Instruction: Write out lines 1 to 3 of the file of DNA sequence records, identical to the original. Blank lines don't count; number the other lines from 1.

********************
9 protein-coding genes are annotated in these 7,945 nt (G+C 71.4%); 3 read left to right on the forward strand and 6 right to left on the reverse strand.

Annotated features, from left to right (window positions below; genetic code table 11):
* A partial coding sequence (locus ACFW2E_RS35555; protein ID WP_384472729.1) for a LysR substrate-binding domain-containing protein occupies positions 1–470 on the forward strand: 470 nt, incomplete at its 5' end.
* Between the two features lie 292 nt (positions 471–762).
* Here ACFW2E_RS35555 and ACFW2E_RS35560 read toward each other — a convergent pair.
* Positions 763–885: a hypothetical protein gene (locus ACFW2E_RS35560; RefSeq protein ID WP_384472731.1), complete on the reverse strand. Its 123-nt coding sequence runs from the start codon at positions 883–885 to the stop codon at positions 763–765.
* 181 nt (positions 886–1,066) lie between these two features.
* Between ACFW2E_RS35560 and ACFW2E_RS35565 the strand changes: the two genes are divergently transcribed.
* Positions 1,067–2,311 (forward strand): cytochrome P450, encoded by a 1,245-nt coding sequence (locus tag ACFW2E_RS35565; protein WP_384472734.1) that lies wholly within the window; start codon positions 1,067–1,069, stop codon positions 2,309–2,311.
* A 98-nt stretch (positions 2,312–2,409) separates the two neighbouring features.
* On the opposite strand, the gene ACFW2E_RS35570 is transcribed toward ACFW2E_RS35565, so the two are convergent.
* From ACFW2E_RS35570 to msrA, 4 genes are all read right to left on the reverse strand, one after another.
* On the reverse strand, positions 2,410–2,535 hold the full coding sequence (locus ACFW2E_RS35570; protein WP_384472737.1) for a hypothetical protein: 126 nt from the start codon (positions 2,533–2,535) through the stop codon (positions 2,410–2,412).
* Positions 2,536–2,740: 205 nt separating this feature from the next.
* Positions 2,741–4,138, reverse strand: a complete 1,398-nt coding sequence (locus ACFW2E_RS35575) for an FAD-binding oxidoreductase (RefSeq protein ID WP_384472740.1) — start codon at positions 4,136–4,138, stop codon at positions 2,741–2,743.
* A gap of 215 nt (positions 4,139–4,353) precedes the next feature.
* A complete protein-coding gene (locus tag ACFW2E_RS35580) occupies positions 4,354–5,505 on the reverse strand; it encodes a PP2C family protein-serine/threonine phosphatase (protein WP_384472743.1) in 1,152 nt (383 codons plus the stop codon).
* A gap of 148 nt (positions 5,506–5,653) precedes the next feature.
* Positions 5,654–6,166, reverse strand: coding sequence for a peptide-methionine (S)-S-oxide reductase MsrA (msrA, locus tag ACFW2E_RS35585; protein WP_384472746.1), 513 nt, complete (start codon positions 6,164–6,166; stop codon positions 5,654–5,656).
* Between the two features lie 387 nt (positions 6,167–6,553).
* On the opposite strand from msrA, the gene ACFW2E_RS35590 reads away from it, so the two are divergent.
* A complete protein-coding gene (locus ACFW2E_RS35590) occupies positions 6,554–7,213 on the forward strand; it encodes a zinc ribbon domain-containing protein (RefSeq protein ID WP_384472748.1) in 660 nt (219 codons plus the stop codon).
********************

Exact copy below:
9 protein-coding genes are annotated in these 7,945 nt (G+C 71.4%); 3 read left to right on the forward strand and 6 right to left on the reverse strand.

Annotated features, from left to right (window positions below; genetic code table 11):
* A partial coding sequence (locus ACFW2E_RS35555; protein ID WP_384472729.1) for a LysR substrate-binding domain-containing protein occupies positions 1–470 on the forward strand: 470 nt, incomplete at its 5' end.